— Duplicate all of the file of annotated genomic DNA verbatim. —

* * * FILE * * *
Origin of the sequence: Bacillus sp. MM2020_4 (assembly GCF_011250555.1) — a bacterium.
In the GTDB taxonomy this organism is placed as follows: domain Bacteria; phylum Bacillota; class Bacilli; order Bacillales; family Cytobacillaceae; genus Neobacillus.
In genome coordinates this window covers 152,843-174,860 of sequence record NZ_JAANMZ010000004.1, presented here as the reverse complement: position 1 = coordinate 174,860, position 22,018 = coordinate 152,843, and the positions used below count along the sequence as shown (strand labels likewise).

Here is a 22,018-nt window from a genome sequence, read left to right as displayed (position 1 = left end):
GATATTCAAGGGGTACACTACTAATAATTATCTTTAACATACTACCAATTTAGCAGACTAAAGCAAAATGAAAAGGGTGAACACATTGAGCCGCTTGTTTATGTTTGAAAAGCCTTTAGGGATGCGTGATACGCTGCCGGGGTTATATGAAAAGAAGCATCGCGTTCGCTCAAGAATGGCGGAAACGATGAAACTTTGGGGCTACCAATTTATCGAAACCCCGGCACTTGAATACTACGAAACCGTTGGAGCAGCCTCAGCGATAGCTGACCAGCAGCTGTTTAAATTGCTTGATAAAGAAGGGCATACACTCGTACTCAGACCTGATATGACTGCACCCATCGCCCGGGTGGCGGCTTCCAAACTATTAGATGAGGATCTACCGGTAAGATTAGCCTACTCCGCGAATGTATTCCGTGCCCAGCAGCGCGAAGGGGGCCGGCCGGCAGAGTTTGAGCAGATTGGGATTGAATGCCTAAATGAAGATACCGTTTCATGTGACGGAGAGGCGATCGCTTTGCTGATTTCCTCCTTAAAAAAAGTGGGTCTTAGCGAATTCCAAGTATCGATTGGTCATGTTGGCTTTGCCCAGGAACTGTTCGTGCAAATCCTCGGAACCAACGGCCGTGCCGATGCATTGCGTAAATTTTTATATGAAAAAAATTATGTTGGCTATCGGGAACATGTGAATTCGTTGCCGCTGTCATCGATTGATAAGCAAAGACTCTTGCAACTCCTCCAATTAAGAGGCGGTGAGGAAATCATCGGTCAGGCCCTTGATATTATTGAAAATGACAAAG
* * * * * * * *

Origin of the sequence: Bacillus sp. MM2020_4 (assembly GCF_011250555.1) — a bacterium.
In the GTDB taxonomy this organism is placed as follows: domain Bacteria; phylum Bacillota; class Bacilli; order Bacillales; family Cytobacillaceae; genus Neobacillus.
In genome coordinates this window covers 152,843-174,860 of sequence record NZ_JAANMZ010000004.1, presented here as the reverse complement: position 1 = coordinate 174,860, position 22,018 = coordinate 152,843, and the positions used below count along the sequence as shown (strand labels likewise).

Here is a 22,018-nt window from a genome sequence, read left to right as displayed (position 1 = left end):
GATATTCAAGGGGTACACTACTAATAATTATCTTTAACATACTACCAATTTAGCAGACTAAAGCAAAATGAAAAGGGTGAACACATTGAGCCGCTTGTTTATGTTTGAAAAGCCTTTAGGGATGCGTGATACGCTGCCGGGGTTATATGAAAAGAAGCATCGCGTTCGCTCAAGAATGGCGGAAACGATGAAACTTTGGGGCTACCAATTTATCGAAACCCCGGCACTTGAATACTACGAAACCGTTGGAGCAGCCTCAGCGATAGCTGACCAGCAGCTGTTTAAATTGCTTGATAAAGAAGGGCATACACTCGTACTCAGACCTGATATGACTGCACCCATCGCCCGGGTGGCGGCTTCCAAACTATTAGATGAGGATCTACCGGTAAGATTAGCCTACTCCGCGAATGTATTCCGTGCCCAGCAGCGCGAAGGGGGCCGGCCGGCAGAGTTTGAGCAGATTGGGATTGAATGCCTAAATGAAGATACCGTTTCATGTGACGGAGAGGCGATCGCTTTGCTGATTTCCTCCTTAAAAAAAGTGGGTCTTAGCGAATTCCAAGTATCGATTGGTCATGTTGGCTTTGCCCAGGAACTGTTCGTGCAAATCCTCGGAACCAACGGCCGTGCCGATGCATTGCGTAAATTTTTATATGAAAAAAATTATGTTGGCTATCGGGAACATGTGAATTCGTTGCCGCTGTCATCGATTGATAAGCAAAGACTCTTGCAACTCCTCCAATTAAGAGGCGGTGAGGAAATCATCGGTCAGGCCCTTGATATTATTGAAAATGACAAAG